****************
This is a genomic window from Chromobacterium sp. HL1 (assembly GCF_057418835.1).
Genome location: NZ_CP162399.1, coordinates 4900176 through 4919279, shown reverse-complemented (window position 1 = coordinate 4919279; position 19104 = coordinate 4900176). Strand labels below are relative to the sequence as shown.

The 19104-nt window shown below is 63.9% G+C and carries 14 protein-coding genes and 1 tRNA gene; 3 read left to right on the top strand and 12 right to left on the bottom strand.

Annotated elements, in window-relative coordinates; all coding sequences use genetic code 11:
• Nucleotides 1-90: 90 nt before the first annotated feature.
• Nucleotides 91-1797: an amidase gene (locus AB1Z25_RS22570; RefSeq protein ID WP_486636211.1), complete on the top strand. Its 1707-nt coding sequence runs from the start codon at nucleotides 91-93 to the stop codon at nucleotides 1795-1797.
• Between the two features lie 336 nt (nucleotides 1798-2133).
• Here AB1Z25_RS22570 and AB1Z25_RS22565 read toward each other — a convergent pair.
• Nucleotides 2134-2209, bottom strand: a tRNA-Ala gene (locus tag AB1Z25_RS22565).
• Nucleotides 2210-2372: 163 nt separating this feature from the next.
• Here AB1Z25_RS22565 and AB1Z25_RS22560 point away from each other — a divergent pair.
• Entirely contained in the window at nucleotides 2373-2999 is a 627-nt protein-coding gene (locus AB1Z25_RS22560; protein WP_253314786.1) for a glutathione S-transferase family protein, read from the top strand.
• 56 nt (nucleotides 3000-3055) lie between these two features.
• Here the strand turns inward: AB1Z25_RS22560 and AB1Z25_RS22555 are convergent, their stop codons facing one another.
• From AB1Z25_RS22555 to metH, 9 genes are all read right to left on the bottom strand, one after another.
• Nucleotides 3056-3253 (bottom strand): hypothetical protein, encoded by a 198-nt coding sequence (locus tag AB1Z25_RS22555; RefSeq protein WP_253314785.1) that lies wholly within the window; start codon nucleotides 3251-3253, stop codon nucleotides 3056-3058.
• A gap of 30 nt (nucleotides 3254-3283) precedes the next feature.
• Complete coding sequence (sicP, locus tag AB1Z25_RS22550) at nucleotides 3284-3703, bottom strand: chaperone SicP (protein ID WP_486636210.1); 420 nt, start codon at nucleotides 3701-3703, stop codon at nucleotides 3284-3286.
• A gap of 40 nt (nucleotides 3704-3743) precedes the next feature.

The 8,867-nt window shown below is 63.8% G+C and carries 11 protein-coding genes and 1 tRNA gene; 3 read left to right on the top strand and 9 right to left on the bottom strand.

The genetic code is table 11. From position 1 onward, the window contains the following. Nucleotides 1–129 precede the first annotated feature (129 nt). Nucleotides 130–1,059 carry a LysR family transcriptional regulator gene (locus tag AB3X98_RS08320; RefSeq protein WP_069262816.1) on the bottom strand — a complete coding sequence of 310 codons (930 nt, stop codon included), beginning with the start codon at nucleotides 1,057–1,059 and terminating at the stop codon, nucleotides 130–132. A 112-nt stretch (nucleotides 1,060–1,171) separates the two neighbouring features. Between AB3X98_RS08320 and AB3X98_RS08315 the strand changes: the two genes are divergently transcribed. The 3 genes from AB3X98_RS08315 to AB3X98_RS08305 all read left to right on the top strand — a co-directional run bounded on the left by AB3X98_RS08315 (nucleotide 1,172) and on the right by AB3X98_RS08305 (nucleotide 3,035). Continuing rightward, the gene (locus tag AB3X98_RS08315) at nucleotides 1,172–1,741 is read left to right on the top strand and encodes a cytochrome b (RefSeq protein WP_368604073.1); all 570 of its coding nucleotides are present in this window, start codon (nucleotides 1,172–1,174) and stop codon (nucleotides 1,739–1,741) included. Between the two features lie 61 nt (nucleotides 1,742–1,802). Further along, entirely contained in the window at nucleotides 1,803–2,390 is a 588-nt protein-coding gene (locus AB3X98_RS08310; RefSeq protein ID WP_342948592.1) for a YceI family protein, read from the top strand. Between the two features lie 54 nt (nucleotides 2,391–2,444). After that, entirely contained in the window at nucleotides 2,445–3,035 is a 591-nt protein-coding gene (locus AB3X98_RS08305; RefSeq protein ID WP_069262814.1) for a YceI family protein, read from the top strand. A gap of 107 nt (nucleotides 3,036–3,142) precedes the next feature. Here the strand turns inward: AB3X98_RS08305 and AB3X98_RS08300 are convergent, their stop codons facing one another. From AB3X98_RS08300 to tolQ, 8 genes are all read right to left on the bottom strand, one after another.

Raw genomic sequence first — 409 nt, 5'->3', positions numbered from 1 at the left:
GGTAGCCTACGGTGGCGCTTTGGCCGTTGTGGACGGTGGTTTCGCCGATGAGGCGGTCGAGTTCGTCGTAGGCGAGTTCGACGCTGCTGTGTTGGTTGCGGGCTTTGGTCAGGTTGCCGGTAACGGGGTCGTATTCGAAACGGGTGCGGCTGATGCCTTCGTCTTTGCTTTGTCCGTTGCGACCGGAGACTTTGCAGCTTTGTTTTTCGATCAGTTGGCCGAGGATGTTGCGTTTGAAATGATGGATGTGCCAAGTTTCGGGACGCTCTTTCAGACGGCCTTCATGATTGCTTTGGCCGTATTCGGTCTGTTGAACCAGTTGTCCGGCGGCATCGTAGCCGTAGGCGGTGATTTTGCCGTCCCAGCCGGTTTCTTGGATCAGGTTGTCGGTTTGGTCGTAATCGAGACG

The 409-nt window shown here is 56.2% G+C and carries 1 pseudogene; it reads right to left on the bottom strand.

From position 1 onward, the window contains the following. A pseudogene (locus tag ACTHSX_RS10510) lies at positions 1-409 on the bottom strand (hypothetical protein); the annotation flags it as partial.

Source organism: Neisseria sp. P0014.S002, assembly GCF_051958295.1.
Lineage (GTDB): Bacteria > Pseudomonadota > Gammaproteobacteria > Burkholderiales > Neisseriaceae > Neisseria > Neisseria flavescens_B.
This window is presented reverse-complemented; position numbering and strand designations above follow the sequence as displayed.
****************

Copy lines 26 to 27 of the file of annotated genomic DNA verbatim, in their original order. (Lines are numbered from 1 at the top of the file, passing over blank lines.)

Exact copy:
Source organism: Neisseria sp. P0014.S002, assembly GCF_051958295.1.
Lineage (GTDB): Bacteria > Pseudomonadota > Gammaproteobacteria > Burkholderiales > Neisseriaceae > Neisseria > Neisseria flavescens_B.